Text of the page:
Most readers would already be aware that Texas Instruments' (NASDAQ:TXN) stock increased significantly by 10% over the past three months. Given the company's impressive performance, we decided to study its financial indicators more closely as a company's financial health over the long-term usually dictates market outcomes. Specifically, we decided to study Texas Instruments' ROE in this article.
Return on equity or ROE is a key measure used to assess how efficiently a company's management is utilizing the company's capital. In short, ROE shows the profit each dollar generates with respect to its shareholder investments.
How Do You Calculate Return On Equity?
The formula for return on equity is:
Return on Equity = Net Profit (from continuing operations) ÷ Shareholders' Equity
So, based on the above formula, the ROE for Texas Instruments is:
61% = US$5.6b ÷ US$9.2b (Based on the trailing twelve months to December 2020).
The 'return' is the yearly profit. So, this means that for every $1 of its shareholder's investments, the company generates a profit of $0.61.
Why Is ROE Important For Earnings Growth?
We have already established that ROE serves as an efficient profit-generating gauge for a company's future earnings. We now need to evaluate how much profit the company reinvests or "retains" for future growth which then gives us an idea about the growth potential of the company. Assuming all else is equal, companies that have both a higher return on equity and higher profit retention are usually the ones that have a higher growth rate when compared to companies that don't have the same features.
A Side By Side comparison of Texas Instruments' Earnings Growth And 61% ROE
To begin with, Texas Instruments has a pretty high ROE which is interesting. Second, a comparison with the average ROE reported by the industry of 12% also doesn't go unnoticed by us. This probably laid the groundwork for Texas Instruments' moderate 12% net income growth seen over the past five years.
We then performed a comparison between Texas Instruments' net income growth with the industry, which revealed that the company's growth is similar to the average industry growth of 14% in the same period.
Earnings growth is a huge factor in stock valuation. It’s important for an investor to know whether the market has priced in the company's expected earnings growth (or decline). Doing so will help them establish if the stock's future looks promising or ominous. Is Texas Instruments fairly valued compared to other companies? These 3 valuation measures might help you decide.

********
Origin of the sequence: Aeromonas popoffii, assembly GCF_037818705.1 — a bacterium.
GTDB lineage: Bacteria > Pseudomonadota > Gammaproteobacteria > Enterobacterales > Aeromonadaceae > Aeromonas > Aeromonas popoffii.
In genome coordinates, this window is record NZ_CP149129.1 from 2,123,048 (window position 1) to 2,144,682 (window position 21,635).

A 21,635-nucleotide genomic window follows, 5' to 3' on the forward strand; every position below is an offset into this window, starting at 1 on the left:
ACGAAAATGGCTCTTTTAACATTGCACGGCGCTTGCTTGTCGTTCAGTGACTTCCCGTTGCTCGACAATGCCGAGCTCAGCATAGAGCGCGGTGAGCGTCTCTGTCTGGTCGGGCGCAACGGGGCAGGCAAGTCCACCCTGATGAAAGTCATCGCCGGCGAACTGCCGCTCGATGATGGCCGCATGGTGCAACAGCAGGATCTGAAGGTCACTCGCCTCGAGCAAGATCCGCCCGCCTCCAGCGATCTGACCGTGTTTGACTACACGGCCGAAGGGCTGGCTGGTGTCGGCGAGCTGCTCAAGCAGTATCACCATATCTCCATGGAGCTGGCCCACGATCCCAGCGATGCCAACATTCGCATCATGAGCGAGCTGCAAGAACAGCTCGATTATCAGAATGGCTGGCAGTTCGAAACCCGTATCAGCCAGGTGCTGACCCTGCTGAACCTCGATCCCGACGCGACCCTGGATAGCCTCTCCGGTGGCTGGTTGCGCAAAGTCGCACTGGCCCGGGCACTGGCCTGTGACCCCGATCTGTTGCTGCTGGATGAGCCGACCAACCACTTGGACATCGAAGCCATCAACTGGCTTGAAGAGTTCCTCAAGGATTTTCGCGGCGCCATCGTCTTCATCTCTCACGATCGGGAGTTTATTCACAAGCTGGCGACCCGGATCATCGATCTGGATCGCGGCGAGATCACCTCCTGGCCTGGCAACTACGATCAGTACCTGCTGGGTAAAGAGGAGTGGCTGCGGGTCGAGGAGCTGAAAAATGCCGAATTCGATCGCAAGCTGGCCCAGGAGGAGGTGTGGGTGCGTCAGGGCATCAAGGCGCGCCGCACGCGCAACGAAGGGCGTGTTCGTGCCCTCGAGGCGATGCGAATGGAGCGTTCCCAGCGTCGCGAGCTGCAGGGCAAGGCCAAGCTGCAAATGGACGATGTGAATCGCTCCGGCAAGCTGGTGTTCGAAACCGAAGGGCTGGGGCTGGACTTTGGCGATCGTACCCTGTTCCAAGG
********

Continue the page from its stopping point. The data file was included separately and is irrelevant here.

Is Texas Instruments Making Efficient Use Of Its Profits?
Texas Instruments has a significant three-year median payout ratio of 56%, meaning that it is left with only 44% to reinvest into its business. This implies that the company has been able to achieve decent earnings growth despite returning most of its profits to shareholders.
Moreover, Texas Instruments is determined to keep sharing its profits with shareholders which we infer from its long history of paying a dividend for at least ten years. Upon studying the latest analysts' consensus data, we found that the company is expected to keep paying out approximately 60% of its profits over the next three years. As a result, Texas Instruments' ROE is not expected to change by much either, which we inferred from the analyst estimate of 71% for future ROE.
Overall, we are quite pleased with Texas Instruments' performance. We are particularly impressed by the considerable earnings growth posted by the company, which was likely backed by its high ROE. While the company is paying out most of its earnings as dividends, it has been able to grow its earnings in spite of it, so that's probably a good sign. With that said, the latest industry analyst forecasts reveal that the company's earnings growth is expected to slow down. Are these analysts expectations based on the broad expectations for the industry, or on the company's fundamentals? Click here to be taken to our analyst's forecasts page for the company.
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This article by Simply Wall St is general in nature. It does not constitute a recommendation to buy or sell any stock, and does not take account of your objectives, or your financial situation. We aim to bring you long-term focused analysis driven by fundamental data. Note that our analysis may not factor in the latest price-sensitive company announcements or qualitative material. Simply Wall St has no position in any stocks mentioned.
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